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II Serie Volume 33 Number 11
November 2020


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  1- Factors of recurrence of intraepithelial lesions of the uterine cervix.

2- Duodenoscopy and endoscopic retrograde cholangiopancreatography (ERCP) in the diagnosis of biliary and pancreatic pathology.

3- Mephedrone (?Meow Meow?), The New Designer Drug of Abuse: Pharmacokinetics, Pharmacodynimics and Clinical and Forensic Issues

4- Natural history of fetal pyelocaliectasia.

5- Antidepressant drugs.

6- Erysipelas.

7- Pressure ulcer management--Evidence-based interventions.

8- Traumatic Brain Injury: Integrated Approach

9- Genital ulcers caused by sexually transmitted diseases: current therapies, diagnosis and their relevance in HIV pandemy.

10- Current management of gout.

11- Livedo vasculitis.

12- Tarlov's cyst: definition, etiopathogenesis, propaedeutic and treatment.

13- Antibiotic treatment of uncomplicated cystitis in non-pregnant women up to menopause.

14- Urolithiasis and renal colic. Therapeutic approach in urology.

15- Uterine inversion.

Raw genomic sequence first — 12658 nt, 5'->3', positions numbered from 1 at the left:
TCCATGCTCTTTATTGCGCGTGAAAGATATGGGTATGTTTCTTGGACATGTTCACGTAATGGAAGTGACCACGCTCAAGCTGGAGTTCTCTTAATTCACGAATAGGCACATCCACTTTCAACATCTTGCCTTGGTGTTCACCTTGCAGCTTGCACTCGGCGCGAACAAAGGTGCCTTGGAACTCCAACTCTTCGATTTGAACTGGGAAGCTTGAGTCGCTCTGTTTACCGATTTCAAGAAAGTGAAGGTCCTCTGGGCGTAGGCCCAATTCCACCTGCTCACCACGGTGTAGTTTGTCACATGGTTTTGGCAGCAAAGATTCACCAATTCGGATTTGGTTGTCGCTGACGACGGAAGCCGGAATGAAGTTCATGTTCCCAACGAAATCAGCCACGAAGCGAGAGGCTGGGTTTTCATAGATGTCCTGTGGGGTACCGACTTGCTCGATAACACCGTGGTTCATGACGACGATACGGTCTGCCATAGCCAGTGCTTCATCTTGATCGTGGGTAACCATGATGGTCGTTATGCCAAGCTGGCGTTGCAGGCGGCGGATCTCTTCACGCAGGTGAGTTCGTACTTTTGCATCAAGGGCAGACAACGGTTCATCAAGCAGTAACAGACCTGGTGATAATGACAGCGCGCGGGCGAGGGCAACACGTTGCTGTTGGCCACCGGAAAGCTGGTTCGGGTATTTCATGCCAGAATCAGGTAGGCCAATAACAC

16- Surgical basic skills: surgical sutures.

17- Rhabdomyolysis.

18- Pancreatic ectopia.

19- Pancreatic ectopia.

20- Inflammatory breast cancer.


Tom Jefferson: The evolution of RIAT and the ideas behind it

The idea of RIAT was born in a specific time period: the early part of this decade. This was when we started realising that clinical trials published in traditional biomedical journals were in the best case scenario extreme summaries of clinical study reports and other documents which contained extensive descriptions of the design, conduct and results. The underlying richness of detail and data, which was astonishing for those who had been used to journal articles, allowed two important aspects of scrutiny. First, we could do many more analyses and look at traditionally neglected aspects, such as harms reporting. This was not possible with journal articles. Second, we and other groups started noticing what we called discrepancies between the content of clinical study reports and their published counterparts. The discrepancies were misreporting in most cases.

Full article here (English only).